Not everyone helping you out of the dung is your friend

Not everyone helping you out of the dung is your friend

First, a short story taught in diplomacy, intelligence and management academies around the world, reflecting the tense situation in Syria:

In Russia, a little bird was flying south for the winter. It was so cold that the bird froze and fell to the ground in a large field. While it was lying there, a cow came by and dropped some dung on it. As the frozen bird lay there in the pile of cow dung, it began to realize how warm it was. The dung was actually thawing him out!

He lay there all warm and happy, and soon began to sing for joy. A passing cat heard the bird singing and came to investigate. Following the sound, the cat discovered the bird under the pile of cow dung, and promptly dug him out. Then he ate him.

The lesson to be drawn from this story will come at the end of this piece. First we should summarize the tense Turkish-American relations over Syria today.

The U.S. had asked Turkey for years to intervene in Syria militarily, since U.S. President Barack Obama did not want any GI Joe boots on the ground.

The Turkish government had its own game plan - whether right or wrong, it was authentic - which was not in line with the U.S. plan.

Especially since the emergence of the Islamic State of Iraq and the Levant (ISIL) in early 2013, Turkish President Tayyip Erdoğan (then prime minister) has been subjected to harsh criticism for ignoring the jihadist traffic crossing the Syrian border and placing priority on the fall of Syrian President Bashar al-Assad.

But Obama needed someone on the ground to support his air attacks against ISIL. First a combined operation was planned to train and arm Free Syrian Army (FSA) rebels. That plan did not work. Then the Americans saw an opportunity in the Syrian Kurdish militants who had taken control in the town of Kobane near the Turkish border and were resisting ISIL, which wanted to capture the town in 2014.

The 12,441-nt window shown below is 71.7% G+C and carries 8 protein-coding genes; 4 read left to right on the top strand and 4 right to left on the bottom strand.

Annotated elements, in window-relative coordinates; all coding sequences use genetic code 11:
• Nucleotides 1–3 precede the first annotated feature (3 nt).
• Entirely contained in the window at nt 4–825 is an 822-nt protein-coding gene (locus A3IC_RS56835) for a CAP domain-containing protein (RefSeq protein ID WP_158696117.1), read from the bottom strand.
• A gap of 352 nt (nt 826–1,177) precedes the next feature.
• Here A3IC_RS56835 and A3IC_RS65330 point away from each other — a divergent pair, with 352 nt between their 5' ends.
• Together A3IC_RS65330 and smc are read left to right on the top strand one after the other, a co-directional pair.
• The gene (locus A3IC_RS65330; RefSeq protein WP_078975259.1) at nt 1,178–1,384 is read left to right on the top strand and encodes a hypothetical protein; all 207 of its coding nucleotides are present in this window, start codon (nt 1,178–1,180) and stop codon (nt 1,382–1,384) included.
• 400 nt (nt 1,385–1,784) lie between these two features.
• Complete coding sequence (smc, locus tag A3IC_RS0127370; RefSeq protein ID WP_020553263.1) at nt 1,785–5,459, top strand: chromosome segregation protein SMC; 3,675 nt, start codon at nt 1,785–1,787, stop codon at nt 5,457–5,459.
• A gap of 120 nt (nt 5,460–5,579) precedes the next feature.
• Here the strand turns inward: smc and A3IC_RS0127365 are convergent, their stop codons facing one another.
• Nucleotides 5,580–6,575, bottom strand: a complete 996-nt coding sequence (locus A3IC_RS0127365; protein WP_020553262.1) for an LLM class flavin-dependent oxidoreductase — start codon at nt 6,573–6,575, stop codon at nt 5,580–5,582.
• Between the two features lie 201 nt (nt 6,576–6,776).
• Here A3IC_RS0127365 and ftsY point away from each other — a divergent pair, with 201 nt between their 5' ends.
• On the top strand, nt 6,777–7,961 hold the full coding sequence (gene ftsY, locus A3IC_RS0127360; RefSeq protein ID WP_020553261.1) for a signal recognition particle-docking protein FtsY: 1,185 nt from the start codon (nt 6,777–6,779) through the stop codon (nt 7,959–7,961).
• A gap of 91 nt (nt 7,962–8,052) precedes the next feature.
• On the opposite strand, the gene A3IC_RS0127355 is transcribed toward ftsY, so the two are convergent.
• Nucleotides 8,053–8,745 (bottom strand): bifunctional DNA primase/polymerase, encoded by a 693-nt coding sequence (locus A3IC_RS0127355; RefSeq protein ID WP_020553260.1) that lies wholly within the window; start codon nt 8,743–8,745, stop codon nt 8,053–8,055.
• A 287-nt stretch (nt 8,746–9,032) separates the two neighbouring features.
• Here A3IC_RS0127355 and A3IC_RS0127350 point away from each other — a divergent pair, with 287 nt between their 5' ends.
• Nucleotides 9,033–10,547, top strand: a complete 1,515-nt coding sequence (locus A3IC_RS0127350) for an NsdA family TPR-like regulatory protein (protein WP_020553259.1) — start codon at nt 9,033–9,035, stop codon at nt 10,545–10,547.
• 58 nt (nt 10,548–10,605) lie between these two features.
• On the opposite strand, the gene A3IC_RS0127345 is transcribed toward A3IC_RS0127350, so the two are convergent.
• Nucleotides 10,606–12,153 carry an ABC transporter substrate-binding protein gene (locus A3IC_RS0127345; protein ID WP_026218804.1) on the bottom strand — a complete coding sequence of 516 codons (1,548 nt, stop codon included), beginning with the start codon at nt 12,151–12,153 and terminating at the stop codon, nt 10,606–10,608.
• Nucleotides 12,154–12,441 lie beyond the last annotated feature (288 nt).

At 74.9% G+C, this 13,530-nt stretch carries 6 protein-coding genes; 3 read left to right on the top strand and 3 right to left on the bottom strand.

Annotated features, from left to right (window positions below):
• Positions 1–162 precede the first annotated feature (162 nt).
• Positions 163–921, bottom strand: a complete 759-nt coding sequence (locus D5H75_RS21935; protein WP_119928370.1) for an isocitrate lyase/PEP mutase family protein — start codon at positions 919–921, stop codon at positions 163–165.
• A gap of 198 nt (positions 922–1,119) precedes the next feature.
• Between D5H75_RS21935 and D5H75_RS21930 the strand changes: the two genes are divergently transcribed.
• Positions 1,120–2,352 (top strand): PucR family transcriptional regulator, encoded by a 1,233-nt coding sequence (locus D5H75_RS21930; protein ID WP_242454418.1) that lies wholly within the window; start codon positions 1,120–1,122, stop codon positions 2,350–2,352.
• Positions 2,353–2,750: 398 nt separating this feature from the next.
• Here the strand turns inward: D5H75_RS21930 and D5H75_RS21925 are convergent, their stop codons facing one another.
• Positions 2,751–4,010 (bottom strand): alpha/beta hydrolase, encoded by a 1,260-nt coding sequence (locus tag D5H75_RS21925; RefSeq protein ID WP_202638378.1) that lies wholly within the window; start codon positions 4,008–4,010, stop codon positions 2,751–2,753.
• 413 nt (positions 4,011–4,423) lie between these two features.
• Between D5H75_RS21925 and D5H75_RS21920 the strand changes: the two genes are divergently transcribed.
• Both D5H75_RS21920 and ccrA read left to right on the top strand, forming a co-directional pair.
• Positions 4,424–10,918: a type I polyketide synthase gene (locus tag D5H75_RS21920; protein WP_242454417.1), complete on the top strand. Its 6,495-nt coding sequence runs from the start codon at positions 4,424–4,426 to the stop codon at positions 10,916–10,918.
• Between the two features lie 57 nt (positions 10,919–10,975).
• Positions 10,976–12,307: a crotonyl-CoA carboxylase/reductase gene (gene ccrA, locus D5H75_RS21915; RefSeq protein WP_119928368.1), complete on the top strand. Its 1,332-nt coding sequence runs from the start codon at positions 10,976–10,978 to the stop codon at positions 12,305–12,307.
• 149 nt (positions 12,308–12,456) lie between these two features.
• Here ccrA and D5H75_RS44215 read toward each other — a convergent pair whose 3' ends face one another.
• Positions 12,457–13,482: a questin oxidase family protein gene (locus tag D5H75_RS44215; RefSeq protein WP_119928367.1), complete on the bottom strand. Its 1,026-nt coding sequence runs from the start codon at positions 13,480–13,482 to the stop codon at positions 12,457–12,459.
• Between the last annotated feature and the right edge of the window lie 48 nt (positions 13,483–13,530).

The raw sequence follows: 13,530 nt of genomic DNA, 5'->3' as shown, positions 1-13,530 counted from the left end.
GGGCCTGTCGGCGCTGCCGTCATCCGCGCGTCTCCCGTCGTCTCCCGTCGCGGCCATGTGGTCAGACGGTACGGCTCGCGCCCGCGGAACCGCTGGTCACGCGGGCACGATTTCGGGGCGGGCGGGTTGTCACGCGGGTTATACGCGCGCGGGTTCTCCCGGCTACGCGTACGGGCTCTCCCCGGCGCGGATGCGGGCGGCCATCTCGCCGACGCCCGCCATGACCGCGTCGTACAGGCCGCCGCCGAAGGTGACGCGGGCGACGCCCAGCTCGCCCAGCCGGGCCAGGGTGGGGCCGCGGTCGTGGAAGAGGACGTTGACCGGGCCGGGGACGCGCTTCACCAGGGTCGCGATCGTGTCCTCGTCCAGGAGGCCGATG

Turkey told its NATO ally, the U.S., that the militants of the People’s Protection Units (YPG) were the militia of the Democratic Union Party (PYD), which is the Syria extension of the outlawed Kurdistan Workers’ Party (PKK). The PKK has been waging an armed campaign against Turkey since 1984, in which more than 40,000 people have been killed. It has long been recognized by the U.S. as a terrorist organization.

The CIA knew those links for sure, as did the Pentagon and the State Department. But they pretended not to know as they desperately needed local collaborators.

History was repeating itself. In 2003 the U.S. thought its ally Turkey’s terms for a joint operation were too much and had found Iraqi Kurds as partners. They had enjoyed victory for a short while, but now that entire operation in Iraq is not something to be proud of for the U.S. Neither Iraq, nor the Middle East, nor the world is safer now.

In today’s Syria, the U.S. is taking sides with the Syrian Kurdish PYD militia and warning its old friend and ally Turkey not to touch its newly found friends.

Now the lessons from the earlier story:

1) Not everyone who drops dung on you is your enemy.

2) Not everyone who gets you out of dung is your friend.

3) When you’re in deep sh*t, keep your mouth shut.

4) And take friendly advice from bitter past experiences for future success, even if it seems like you’re in the dung today.